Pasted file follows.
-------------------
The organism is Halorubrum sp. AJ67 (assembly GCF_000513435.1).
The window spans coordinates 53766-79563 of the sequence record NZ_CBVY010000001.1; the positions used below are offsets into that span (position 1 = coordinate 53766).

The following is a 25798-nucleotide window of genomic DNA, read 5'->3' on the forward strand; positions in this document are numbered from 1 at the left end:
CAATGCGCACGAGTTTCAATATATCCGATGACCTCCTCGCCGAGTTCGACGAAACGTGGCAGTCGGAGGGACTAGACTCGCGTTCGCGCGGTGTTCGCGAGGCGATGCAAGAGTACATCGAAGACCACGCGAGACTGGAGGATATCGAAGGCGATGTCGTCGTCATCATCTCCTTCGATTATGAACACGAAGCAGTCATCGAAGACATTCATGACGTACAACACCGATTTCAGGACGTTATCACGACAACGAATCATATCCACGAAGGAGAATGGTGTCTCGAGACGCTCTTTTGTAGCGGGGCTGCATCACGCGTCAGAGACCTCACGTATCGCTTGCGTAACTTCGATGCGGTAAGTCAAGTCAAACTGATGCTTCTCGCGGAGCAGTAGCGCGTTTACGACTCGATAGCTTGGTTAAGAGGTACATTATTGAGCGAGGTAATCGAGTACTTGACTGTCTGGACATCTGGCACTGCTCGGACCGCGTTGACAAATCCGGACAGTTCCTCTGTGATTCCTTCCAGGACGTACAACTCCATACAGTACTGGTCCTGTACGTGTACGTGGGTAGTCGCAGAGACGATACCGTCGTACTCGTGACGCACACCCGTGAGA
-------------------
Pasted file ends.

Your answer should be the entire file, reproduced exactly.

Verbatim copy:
The organism is Halorubrum sp. AJ67 (assembly GCF_000513435.1).
The window spans coordinates 53766-79563 of the sequence record NZ_CBVY010000001.1; the positions used below are offsets into that span (position 1 = coordinate 53766).

The following is a 25798-nucleotide window of genomic DNA, read 5'->3' on the forward strand; positions in this document are numbered from 1 at the left end:
CAATGCGCACGAGTTTCAATATATCCGATGACCTCCTCGCCGAGTTCGACGAAACGTGGCAGTCGGAGGGACTAGACTCGCGTTCGCGCGGTGTTCGCGAGGCGATGCAAGAGTACATCGAAGACCACGCGAGACTGGAGGATATCGAAGGCGATGTCGTCGTCATCATCTCCTTCGATTATGAACACGAAGCAGTCATCGAAGACATTCATGACGTACAACACCGATTTCAGGACGTTATCACGACAACGAATCATATCCACGAAGGAGAATGGTGTCTCGAGACGCTCTTTTGTAGCGGGGCTGCATCACGCGTCAGAGACCTCACGTATCGCTTGCGTAACTTCGATGCGGTAAGTCAAGTCAAACTGATGCTTCTCGCGGAGCAGTAGCGCGTTTACGACTCGATAGCTTGGTTAAGAGGTACATTATTGAGCGAGGTAATCGAGTACTTGACTGTCTGGACATCTGGCACTGCTCGGACCGCGTTGACAAATCCGGACAGTTCCTCTGTGATTCCTTCCAGGACGTACAACTCCATACAGTACTGGTCCTGTACGTGTACGTGGGTAGTCGCAGAGACGATACCGTCGTACTCGTGACGCACACCCGTGAGA